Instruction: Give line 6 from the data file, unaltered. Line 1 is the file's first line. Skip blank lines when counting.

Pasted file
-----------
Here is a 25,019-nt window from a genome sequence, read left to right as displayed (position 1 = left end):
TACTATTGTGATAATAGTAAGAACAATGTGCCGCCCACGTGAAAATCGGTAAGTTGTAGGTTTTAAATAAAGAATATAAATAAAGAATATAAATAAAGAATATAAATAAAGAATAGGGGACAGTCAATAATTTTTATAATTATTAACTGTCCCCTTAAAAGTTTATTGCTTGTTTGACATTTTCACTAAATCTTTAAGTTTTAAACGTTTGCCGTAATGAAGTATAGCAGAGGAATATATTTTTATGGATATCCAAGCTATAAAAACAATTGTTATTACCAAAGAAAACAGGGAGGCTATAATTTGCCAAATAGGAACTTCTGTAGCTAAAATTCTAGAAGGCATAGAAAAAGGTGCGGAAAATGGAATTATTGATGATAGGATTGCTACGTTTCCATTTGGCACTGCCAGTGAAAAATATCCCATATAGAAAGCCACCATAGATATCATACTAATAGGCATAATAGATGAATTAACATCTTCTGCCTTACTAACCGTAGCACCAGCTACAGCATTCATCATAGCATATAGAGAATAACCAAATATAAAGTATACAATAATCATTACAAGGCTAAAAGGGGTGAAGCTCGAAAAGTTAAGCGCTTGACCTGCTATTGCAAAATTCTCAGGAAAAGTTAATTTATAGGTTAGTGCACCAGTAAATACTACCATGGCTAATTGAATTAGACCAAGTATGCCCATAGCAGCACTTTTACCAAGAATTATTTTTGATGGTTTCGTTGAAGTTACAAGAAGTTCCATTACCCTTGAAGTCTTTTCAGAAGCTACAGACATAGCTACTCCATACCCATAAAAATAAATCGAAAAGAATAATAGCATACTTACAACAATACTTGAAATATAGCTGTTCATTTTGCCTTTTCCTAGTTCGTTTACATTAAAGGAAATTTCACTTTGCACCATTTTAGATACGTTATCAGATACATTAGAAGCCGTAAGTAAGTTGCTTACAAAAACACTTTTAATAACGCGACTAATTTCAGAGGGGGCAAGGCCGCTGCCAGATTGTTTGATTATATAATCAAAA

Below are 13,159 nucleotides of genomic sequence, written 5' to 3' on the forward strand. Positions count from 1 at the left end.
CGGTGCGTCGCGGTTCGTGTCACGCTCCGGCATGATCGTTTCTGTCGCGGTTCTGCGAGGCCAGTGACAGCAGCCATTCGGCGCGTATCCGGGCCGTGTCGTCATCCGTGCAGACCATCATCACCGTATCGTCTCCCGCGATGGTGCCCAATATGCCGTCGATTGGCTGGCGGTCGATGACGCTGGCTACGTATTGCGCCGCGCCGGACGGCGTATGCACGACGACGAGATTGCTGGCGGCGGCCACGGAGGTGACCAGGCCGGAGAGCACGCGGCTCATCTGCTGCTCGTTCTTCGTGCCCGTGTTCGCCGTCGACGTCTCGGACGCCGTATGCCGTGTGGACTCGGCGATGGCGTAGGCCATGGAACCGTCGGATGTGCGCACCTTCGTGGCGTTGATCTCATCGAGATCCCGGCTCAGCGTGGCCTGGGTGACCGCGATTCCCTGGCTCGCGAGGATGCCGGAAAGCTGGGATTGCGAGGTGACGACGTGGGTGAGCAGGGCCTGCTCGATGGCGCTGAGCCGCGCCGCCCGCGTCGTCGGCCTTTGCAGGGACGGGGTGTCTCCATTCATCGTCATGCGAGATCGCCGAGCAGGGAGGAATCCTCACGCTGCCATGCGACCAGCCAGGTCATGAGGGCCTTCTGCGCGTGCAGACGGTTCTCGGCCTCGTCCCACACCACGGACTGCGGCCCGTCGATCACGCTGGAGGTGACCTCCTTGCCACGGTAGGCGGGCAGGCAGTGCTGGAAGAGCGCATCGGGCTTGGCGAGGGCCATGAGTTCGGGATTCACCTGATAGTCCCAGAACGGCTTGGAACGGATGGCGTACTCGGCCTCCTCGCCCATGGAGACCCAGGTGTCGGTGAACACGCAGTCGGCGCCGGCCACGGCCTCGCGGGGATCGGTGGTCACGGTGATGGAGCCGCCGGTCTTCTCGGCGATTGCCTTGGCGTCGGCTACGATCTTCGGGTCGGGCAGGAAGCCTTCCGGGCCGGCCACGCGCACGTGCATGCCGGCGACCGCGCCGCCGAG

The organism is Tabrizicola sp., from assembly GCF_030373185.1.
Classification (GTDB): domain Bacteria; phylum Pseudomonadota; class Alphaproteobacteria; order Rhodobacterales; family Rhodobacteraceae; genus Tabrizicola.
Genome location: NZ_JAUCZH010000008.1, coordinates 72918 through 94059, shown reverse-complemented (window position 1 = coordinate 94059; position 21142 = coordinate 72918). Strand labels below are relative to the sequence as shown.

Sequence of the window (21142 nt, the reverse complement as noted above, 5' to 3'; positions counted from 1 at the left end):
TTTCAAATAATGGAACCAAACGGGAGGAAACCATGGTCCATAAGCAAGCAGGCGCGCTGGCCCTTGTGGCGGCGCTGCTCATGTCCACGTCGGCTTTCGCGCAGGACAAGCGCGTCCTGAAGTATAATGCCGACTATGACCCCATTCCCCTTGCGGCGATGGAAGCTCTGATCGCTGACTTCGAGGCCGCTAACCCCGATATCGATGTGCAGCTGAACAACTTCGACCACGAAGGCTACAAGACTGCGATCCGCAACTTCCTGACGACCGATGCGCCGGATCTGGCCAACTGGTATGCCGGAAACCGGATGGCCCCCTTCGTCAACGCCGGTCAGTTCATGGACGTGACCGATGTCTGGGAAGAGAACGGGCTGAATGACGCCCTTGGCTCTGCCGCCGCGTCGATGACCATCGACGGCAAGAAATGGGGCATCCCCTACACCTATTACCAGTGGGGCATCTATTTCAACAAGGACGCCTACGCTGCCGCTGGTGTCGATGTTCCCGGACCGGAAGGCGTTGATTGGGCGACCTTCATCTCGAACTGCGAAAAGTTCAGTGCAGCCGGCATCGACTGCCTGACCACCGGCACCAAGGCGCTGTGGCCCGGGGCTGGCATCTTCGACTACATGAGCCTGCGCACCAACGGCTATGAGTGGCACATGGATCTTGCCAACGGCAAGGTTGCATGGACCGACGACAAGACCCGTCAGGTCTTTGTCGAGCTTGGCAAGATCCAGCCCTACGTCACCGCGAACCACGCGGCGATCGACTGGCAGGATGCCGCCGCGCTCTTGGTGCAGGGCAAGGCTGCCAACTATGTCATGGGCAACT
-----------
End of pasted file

Classification (GTDB): domain Bacteria; phylum Pseudomonadota; class Alphaproteobacteria; order Rhodobacterales; family Rhodobacteraceae; genus Tabrizicola.